I am a high school student and I am very confused in thermodynamics, My confusion is that :In physics, when we study thermodynamics, we say that we cannot find the work done in irreversible processes because in such processes the different state variables of the gas are not defined. For example, the pressure in different regions of the system is different when a gas expands quickly.

Yes, I also agree with that. We cannot directly find the work done in such a process, because we don't know what pressure of gas should we take, but I think, even if we cannot calculate this directly, we can calculate this indirectly like we do in chemistry. In chemistry for example, when we find the work done in irreversible compression, we can find how much work is done by the surroundings on the system because the pressure of the surroundings almost remains the same. Let's assume $+W$ amount of work is done on the gas, so it means that it has increased the internal energy of the system by $+W$ (assuming no heat is released), so it also means that surely the work done by the system on the surroundings will be $-W$; to absorb that much energy, it has to do $-W$ amount of work on the surroundings, and there is no other thing from which energy can be exchanged.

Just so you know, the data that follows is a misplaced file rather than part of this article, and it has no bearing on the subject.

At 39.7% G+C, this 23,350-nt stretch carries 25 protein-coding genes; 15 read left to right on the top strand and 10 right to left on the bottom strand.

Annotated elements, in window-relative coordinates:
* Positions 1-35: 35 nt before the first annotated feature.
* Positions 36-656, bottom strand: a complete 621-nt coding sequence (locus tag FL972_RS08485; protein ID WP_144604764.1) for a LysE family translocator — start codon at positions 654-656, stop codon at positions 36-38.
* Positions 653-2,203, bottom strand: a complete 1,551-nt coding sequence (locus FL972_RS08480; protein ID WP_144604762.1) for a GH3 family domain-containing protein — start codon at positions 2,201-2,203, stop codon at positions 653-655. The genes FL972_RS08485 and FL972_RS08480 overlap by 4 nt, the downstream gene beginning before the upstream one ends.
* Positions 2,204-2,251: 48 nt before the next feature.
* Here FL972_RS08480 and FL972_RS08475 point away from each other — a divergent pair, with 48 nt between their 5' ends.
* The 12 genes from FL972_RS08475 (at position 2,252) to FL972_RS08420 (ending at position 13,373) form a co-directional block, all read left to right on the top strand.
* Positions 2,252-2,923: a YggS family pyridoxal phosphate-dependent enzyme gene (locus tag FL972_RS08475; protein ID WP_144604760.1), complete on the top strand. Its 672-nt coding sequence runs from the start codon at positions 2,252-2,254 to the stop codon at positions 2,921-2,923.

So, all I want to ask is: Why we don't do it like this in physics? What's wrong with it? Why do we say that we cannot calculate work done in irreversible processes like this? Please guide me towards the right path without using higher mathematics just explain it in brief, then it would be easier for me to understand.